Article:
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Vaginal Flora, What You Need to Know?
Vaginal flora, also known as vaginal microbiota or vaginal microbiome, refers to the community of microorganisms that reside in the vagina. It is a complex and dynamic ecosystem that plays a crucial role in maintaining vaginal health.
A healthy vaginal flora is predominantly composed of Lactobacillus bacteria, which produce lactic acid and maintain an acidic environment that inhibits the growth of harmful pathogens.
The vaginal flora is influenced by various factors, including age, hormones, sexual activity, and hygiene practices. Changes in any of these factors can disrupt the balance of the vaginal flora and lead to conditions such as bacterial vaginosis (BV) or yeast infections.
Here are some of the important functions of vaginal flora:
- Maintains a healthy vaginal pH: Lactobacillus bacteria produce lactic acid, which lowers the pH of the vagina to around 4.0-4.5. This acidic environment is unfavorable for the growth of harmful pathogens.
- Protects against infections: Lactobacillus bacteria produce various compounds, such as hydrogen peroxide and bacteriocins, that inhibit the growth of harmful pathogens.
- Promotes vaginal lubrication: Lactobacillus bacteria help to produce glycogen, which is converted to lactic acid by the vaginal epithelium. Lactic acid contributes to the production of vaginal fluids, which help to keep the vagina moist and lubricated.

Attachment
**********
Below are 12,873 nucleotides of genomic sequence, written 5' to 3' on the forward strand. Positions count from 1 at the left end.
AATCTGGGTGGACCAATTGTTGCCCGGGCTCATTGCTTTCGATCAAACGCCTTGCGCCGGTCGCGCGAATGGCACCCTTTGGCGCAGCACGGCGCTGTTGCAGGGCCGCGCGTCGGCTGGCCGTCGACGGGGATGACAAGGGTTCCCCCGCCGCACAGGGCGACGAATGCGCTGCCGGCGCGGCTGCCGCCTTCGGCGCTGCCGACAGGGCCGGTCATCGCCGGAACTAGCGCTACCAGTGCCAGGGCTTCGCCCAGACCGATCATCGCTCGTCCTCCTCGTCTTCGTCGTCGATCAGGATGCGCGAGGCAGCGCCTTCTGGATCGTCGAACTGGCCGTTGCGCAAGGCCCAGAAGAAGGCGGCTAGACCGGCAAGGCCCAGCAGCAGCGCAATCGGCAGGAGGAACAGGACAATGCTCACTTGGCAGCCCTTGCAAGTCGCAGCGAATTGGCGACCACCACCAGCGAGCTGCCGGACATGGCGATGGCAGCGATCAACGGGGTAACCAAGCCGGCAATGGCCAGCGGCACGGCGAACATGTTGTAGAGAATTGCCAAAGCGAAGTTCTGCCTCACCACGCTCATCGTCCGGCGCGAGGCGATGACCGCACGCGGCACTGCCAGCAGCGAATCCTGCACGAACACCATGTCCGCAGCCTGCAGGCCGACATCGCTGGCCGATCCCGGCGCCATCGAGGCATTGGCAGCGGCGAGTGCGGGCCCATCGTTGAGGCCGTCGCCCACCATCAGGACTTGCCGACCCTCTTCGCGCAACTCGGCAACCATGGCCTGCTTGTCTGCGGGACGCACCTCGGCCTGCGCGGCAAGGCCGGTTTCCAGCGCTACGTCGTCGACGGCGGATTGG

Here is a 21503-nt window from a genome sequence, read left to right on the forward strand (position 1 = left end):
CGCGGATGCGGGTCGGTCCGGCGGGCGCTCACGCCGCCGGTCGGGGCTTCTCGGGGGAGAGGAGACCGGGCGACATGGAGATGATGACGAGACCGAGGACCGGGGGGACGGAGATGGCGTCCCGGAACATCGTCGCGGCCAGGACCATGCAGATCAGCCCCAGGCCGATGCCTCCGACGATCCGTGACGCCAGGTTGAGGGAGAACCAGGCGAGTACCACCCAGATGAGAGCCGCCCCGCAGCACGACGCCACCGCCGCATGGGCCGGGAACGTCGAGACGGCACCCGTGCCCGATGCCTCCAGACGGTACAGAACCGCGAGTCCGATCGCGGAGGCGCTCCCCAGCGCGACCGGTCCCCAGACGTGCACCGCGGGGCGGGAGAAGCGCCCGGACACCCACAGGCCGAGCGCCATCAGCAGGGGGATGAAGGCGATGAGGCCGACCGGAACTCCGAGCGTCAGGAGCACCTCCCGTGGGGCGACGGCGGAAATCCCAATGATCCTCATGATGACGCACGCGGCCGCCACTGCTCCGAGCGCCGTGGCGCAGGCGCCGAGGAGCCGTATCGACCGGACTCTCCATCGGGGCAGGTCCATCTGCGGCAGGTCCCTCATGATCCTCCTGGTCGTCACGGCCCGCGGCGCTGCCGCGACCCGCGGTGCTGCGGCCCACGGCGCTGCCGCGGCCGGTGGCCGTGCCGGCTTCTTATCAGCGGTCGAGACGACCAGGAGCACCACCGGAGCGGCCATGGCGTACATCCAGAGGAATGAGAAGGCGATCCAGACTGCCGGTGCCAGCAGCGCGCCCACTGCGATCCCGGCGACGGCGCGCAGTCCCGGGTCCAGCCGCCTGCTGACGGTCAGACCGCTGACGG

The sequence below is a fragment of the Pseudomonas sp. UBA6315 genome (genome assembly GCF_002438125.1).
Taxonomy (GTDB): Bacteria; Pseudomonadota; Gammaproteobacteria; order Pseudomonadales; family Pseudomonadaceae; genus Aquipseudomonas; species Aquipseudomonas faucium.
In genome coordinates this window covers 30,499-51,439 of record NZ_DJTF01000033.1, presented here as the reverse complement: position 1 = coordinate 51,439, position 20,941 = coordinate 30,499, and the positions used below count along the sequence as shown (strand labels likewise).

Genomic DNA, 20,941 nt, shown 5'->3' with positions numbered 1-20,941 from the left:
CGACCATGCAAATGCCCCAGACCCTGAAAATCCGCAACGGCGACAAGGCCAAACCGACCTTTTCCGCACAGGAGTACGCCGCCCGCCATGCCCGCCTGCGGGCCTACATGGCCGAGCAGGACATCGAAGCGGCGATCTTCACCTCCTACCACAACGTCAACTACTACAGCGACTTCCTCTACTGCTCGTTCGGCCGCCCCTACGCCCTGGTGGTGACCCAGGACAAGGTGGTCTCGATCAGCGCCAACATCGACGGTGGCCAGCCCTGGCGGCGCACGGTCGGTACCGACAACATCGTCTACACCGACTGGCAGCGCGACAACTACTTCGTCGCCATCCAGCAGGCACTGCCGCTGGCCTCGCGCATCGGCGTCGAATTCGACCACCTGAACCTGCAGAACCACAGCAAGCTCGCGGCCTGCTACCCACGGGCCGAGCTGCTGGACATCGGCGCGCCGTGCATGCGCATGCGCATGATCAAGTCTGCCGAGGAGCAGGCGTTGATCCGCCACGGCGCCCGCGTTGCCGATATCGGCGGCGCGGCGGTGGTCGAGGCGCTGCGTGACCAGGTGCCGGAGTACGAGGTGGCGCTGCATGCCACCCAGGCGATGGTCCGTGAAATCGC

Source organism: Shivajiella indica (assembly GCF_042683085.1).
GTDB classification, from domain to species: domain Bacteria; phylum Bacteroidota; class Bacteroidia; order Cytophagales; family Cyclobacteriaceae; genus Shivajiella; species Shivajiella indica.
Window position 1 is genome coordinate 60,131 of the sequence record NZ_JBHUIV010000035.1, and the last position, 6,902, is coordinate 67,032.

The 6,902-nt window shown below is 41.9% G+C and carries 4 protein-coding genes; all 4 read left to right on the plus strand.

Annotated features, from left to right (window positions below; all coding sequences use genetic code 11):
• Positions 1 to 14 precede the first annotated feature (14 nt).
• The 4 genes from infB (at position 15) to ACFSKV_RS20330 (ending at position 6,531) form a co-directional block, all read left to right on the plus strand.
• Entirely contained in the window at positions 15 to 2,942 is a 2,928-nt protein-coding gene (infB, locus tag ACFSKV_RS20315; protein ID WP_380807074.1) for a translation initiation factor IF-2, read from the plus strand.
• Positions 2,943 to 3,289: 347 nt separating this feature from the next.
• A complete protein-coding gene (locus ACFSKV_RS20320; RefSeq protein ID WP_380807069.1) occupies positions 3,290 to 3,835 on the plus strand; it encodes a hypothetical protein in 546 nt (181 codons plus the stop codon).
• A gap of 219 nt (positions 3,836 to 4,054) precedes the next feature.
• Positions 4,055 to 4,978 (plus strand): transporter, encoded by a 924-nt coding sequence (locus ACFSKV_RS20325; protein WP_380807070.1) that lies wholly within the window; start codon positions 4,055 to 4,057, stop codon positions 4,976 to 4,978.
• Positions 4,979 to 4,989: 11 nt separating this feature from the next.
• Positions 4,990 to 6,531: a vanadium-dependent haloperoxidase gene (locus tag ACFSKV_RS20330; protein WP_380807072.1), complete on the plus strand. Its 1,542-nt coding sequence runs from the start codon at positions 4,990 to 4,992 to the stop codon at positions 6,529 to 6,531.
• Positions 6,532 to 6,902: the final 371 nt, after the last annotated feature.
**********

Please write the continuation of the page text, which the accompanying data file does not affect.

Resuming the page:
- May play a role in sexual health: A healthy vaginal flora may help to protect against sexually transmitted infections (STIs).
Here are some factors that can disrupt the balance of vaginal flora:
- Douching: Douching can wash away the beneficial Lactobacillus bacteria, disrupting the balance of the vaginal flora.
- Antibiotics: Antibiotics can kill both harmful and beneficial bacteria, including Lactobacillus bacteria.
- Hormonal changes: Changes in hormone levels, such as those that occur during pregnancy, menopause, or menstruation, can affect the vaginal flora.
- Sexual activity: Sexual activity can introduce new bacteria into the vagina, which can disrupt the balance of the vaginal flora.
- Hygiene practices: Poor hygiene practices, such as not washing the vaginal area regularly or using harsh soaps, can irritate the vagina and disrupt the balance of the vaginal flora.
If you are concerned about your vaginal flora, you should talk to a health care professional. They can perform a pelvic exam and take a swab of your vaginal secretions to test for bacterial vaginosis or yeast infections. They can also provide you with advice on how to maintain a healthy vaginal flora, including taking probiotics.